Magazine article The Christian Century

American Habits: Robert Bellah and Cultural Reformation

Magazine article The Christian Century

American Habits: Robert Bellah and Cultural Reformation

Article excerpt

The Robert Bellah Reader. Edited by Robert N. Bellah and Steven M. Tipton. Duke University Press, 568 pp., $27.95 paperback.

FOR FOUR DECADES, Robert Bellah's books, articles and public speeches have influenced thoughtful sectors of American faith communities. Widely known among academics and the holder of an endowed chair at one of the premier public universities in the United States, Bellah is best known in church circles for Habits of the Heart and The Good Society (both coauthored with the team of Richard Madsen, William Sullivan, Ann Swidler and Steven M. Tipton). Their interpretation of the deep cultural patterns of American life has resonated with religious leaders of many stripes and has shaped sermons and adult education hours in many congregations.

A collection of Bellah's writings offers an occasion to revisit the insights of this keen interpreter of American faith life. The Robert Bellah Reader brings together many of his seminal articles and speeches on topics ranging from the cultural currents of the 1960s to the possibilities and dangers of the United States being the hegemonic world power. Many readers will recognize with sadness and anger how two strands of American culture, the deep individualism of the 1960s and a longstanding strand of traditional authoritarianism, have joined forces to forge a resurgent American nationalism under President George W. Bush--with the tragic results that we see around us.

The chapter called "The New American Empire" in particular exemplifies the way that Bellah's analysis of societal trends allows him to read the signs of the times. He notes the expansion of American unilateralism in the war on terror, especially as articulated by the Bush administration in its 2002 National Security Strategy document. Pointing to the historical pattern of empires collapsing due to military exhaustion and bankruptcy, he argues:

   It is surely in our interest to connect all nations, great
   and small, in agreements that limit weapons and mandate
   arbitration rather than assuming we will always
   have the capacity to dominate the world by force. My
   great fear is that this latest American outburst of "the
   arrogance of power" [the then-approaching Iraq war]
   will mobilize most of the world against us.... We have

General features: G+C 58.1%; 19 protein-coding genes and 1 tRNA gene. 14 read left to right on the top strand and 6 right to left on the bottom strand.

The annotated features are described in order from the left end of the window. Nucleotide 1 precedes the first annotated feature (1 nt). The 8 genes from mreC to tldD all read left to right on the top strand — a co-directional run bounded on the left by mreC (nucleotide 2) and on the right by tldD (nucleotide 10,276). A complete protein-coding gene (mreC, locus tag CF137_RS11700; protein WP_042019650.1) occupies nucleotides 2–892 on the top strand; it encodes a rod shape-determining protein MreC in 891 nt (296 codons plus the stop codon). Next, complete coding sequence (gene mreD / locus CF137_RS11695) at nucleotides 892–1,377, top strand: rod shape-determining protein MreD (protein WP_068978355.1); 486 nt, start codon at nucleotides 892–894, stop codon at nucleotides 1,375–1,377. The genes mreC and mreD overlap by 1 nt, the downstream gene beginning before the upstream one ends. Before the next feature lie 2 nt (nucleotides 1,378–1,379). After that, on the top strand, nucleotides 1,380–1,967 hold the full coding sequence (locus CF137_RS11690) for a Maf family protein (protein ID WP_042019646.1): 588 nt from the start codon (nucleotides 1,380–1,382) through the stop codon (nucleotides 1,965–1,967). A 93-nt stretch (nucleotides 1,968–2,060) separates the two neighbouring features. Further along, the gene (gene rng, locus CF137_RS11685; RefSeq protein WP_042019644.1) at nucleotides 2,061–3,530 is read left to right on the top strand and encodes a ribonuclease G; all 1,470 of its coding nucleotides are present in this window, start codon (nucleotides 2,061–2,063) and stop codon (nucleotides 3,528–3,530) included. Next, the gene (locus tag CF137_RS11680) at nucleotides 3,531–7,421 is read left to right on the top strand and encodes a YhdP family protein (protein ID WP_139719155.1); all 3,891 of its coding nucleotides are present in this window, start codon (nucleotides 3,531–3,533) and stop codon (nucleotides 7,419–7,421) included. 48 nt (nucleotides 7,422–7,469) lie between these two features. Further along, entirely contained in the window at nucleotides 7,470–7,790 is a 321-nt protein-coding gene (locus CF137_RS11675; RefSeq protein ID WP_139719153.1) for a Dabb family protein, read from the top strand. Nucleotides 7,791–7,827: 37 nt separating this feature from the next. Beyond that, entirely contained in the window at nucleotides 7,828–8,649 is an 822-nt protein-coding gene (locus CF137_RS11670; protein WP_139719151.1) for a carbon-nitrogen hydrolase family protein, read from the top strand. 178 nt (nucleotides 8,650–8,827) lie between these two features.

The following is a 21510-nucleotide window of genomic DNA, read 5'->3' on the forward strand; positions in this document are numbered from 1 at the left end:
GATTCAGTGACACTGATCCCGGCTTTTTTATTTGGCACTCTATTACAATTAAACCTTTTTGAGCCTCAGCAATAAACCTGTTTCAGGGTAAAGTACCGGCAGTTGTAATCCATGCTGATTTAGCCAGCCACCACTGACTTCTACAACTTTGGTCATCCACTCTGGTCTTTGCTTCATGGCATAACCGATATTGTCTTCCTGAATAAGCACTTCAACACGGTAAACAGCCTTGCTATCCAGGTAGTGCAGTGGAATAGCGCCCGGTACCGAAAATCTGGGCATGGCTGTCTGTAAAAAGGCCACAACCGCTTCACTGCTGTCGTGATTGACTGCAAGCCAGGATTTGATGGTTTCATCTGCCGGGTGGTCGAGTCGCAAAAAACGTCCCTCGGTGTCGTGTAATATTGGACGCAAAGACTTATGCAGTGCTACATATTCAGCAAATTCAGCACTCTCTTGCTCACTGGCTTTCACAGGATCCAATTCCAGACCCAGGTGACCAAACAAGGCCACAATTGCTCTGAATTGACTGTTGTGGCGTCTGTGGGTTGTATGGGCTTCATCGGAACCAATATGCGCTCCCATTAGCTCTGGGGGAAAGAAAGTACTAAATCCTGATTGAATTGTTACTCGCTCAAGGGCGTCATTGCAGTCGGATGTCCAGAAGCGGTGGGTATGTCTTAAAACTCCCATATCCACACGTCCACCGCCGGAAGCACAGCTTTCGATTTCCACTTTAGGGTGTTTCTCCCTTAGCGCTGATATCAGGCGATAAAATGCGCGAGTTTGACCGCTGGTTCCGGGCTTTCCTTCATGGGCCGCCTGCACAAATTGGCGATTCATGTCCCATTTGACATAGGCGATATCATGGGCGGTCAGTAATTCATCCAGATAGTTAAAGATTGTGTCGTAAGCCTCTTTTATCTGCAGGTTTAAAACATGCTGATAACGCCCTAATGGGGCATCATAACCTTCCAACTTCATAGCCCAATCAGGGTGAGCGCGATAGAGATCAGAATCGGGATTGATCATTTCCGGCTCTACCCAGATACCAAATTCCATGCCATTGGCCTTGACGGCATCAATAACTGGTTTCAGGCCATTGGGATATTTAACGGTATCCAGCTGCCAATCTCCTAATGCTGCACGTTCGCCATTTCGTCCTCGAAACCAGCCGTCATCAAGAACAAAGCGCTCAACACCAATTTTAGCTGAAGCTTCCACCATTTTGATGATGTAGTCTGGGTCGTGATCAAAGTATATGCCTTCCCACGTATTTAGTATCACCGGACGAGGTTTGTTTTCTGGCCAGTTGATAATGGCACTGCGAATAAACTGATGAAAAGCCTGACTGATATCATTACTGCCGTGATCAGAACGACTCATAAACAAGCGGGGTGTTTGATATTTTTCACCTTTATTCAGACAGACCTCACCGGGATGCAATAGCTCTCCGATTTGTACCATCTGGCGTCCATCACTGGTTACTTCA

embarked on an endless "war on terrorism" in which
   the invasion of Iraq is only the next step--until exhaustion
   sets in. A chance for another course, another role
   for America in the world, depends ultimately on the reform
   of our own culture. A culture of unfettered individualism
   combined with absolute world power is an
   explosive mixture.

No other analysis published in 2002 better captures the dynamics that have so damaged American credibility, ideals and interests in the intervening five years.

In saying that our culture needs to be reforlned, Bellah looks past the fashionable calls to replace Republicans with Democrats in our government. Though surely aghast at the corruption ushered in during the recent years of Republican dominance, Bellah knows that ultimately our political life reflects trends embedded in American culture. Only if we rethink and reshape our sources of meaning and recommit ourselves to sources that can sustain a truly democratic culture--and that can elicit the vigorous adherence of millions of our fellow citizens--will American culture be reborn.

Bellah's most influential writings have been dedicated to promoting this reshaping of American culture. Habits of the Heart argued that the longstanding strength of American culture, a sense of shared destiny and communal interest, was collapsing under the onslaught of "expressive individualism" and "utilitarian individualism." It called on Americans to reclaim biblical religion and civic republicanism as crucial antidotes for our culture's ills. Habits quickly became a central text in seminaries and congregations within mainline Protestantism and Catholicism, and to a lesser extent in Judaism and in some sectors of evangelicalism. …

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